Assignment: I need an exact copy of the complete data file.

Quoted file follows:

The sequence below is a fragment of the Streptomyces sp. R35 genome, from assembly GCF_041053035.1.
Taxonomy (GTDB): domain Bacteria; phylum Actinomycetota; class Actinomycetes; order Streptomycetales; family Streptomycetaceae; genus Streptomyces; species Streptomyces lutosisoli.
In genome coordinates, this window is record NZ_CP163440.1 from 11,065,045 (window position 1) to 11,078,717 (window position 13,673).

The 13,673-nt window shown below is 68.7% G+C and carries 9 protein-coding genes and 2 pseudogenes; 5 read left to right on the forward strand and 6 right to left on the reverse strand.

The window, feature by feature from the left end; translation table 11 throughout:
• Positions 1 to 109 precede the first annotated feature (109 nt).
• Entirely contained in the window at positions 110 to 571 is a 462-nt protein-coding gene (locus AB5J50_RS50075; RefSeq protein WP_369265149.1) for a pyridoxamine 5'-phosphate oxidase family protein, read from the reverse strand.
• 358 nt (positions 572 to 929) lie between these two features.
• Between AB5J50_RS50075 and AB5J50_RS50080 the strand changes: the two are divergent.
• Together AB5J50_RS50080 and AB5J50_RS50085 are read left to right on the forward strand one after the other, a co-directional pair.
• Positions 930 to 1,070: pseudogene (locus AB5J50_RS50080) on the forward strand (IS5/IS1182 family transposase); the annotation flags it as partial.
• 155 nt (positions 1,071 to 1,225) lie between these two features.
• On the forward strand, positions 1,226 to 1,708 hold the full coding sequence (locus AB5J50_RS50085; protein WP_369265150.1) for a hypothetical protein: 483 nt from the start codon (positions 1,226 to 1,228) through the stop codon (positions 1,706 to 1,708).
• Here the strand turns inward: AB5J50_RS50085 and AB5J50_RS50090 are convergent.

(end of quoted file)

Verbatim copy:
The sequence below is a fragment of the Streptomyces sp. R35 genome, from assembly GCF_041053035.1.
Taxonomy (GTDB): domain Bacteria; phylum Actinomycetota; class Actinomycetes; order Streptomycetales; family Streptomycetaceae; genus Streptomyces; species Streptomyces lutosisoli.
In genome coordinates, this window is record NZ_CP163440.1 from 11,065,045 (window position 1) to 11,078,717 (window position 13,673).

The 13,673-nt window shown below is 68.7% G+C and carries 9 protein-coding genes and 2 pseudogenes; 5 read left to right on the forward strand and 6 right to left on the reverse strand.

The window, feature by feature from the left end; translation table 11 throughout:
• Positions 1 to 109 precede the first annotated feature (109 nt).
• Entirely contained in the window at positions 110 to 571 is a 462-nt protein-coding gene (locus AB5J50_RS50075; RefSeq protein WP_369265149.1) for a pyridoxamine 5'-phosphate oxidase family protein, read from the reverse strand.
• 358 nt (positions 572 to 929) lie between these two features.
• Between AB5J50_RS50075 and AB5J50_RS50080 the strand changes: the two are divergent.
• Together AB5J50_RS50080 and AB5J50_RS50085 are read left to right on the forward strand one after the other, a co-directional pair.
• Positions 930 to 1,070: pseudogene (locus AB5J50_RS50080) on the forward strand (IS5/IS1182 family transposase); the annotation flags it as partial.
• 155 nt (positions 1,071 to 1,225) lie between these two features.
• On the forward strand, positions 1,226 to 1,708 hold the full coding sequence (locus AB5J50_RS50085; protein WP_369265150.1) for a hypothetical protein: 483 nt from the start codon (positions 1,226 to 1,228) through the stop codon (positions 1,706 to 1,708).
• Here the strand turns inward: AB5J50_RS50085 and AB5J50_RS50090 are convergent.